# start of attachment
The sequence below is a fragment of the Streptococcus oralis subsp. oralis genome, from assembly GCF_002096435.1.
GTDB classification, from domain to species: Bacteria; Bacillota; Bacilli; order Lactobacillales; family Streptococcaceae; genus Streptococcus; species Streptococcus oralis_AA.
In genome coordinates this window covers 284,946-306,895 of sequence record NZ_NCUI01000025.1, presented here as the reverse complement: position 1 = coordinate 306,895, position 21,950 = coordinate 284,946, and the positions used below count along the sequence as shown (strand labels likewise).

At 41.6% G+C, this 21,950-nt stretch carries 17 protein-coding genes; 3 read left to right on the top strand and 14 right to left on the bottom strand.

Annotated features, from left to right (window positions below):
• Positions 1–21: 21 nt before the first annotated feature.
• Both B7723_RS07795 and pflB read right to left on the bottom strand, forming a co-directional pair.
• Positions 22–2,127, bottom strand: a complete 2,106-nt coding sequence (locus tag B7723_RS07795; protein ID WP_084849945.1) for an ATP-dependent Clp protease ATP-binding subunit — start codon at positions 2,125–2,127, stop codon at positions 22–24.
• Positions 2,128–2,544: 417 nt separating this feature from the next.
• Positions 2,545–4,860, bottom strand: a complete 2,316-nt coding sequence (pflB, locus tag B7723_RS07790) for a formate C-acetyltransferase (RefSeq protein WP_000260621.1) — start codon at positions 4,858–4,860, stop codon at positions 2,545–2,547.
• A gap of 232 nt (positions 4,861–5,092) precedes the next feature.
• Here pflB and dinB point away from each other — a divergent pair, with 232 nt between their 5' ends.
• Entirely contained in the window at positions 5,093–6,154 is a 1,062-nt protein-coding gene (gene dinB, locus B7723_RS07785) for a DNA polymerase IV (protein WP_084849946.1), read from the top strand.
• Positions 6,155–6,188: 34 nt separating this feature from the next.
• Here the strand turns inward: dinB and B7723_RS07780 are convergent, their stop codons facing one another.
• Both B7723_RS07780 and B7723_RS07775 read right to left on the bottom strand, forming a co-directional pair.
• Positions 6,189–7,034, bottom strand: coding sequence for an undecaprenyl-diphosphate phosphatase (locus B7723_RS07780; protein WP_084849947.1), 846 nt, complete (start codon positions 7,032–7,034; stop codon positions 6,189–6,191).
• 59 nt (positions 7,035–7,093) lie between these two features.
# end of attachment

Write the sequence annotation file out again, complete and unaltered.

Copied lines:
The sequence below is a fragment of the Streptococcus oralis subsp. oralis genome, from assembly GCF_002096435.1.
GTDB classification, from domain to species: Bacteria; Bacillota; Bacilli; order Lactobacillales; family Streptococcaceae; genus Streptococcus; species Streptococcus oralis_AA.
In genome coordinates this window covers 284,946-306,895 of sequence record NZ_NCUI01000025.1, presented here as the reverse complement: position 1 = coordinate 306,895, position 21,950 = coordinate 284,946, and the positions used below count along the sequence as shown (strand labels likewise).

At 41.6% G+C, this 21,950-nt stretch carries 17 protein-coding genes; 3 read left to right on the top strand and 14 right to left on the bottom strand.

Annotated features, from left to right (window positions below):
• Positions 1–21: 21 nt before the first annotated feature.
• Both B7723_RS07795 and pflB read right to left on the bottom strand, forming a co-directional pair.
• Positions 22–2,127, bottom strand: a complete 2,106-nt coding sequence (locus tag B7723_RS07795; protein ID WP_084849945.1) for an ATP-dependent Clp protease ATP-binding subunit — start codon at positions 2,125–2,127, stop codon at positions 22–24.
• Positions 2,128–2,544: 417 nt separating this feature from the next.
• Positions 2,545–4,860, bottom strand: a complete 2,316-nt coding sequence (pflB, locus tag B7723_RS07790) for a formate C-acetyltransferase (RefSeq protein WP_000260621.1) — start codon at positions 4,858–4,860, stop codon at positions 2,545–2,547.
• A gap of 232 nt (positions 4,861–5,092) precedes the next feature.
• Here pflB and dinB point away from each other — a divergent pair, with 232 nt between their 5' ends.
• Entirely contained in the window at positions 5,093–6,154 is a 1,062-nt protein-coding gene (gene dinB, locus B7723_RS07785) for a DNA polymerase IV (protein WP_084849946.1), read from the top strand.
• Positions 6,155–6,188: 34 nt separating this feature from the next.
• Here the strand turns inward: dinB and B7723_RS07780 are convergent, their stop codons facing one another.
• Both B7723_RS07780 and B7723_RS07775 read right to left on the bottom strand, forming a co-directional pair.
• Positions 6,189–7,034, bottom strand: coding sequence for an undecaprenyl-diphosphate phosphatase (locus B7723_RS07780; protein WP_084849947.1), 846 nt, complete (start codon positions 7,032–7,034; stop codon positions 6,189–6,191).
• 59 nt (positions 7,035–7,093) lie between these two features.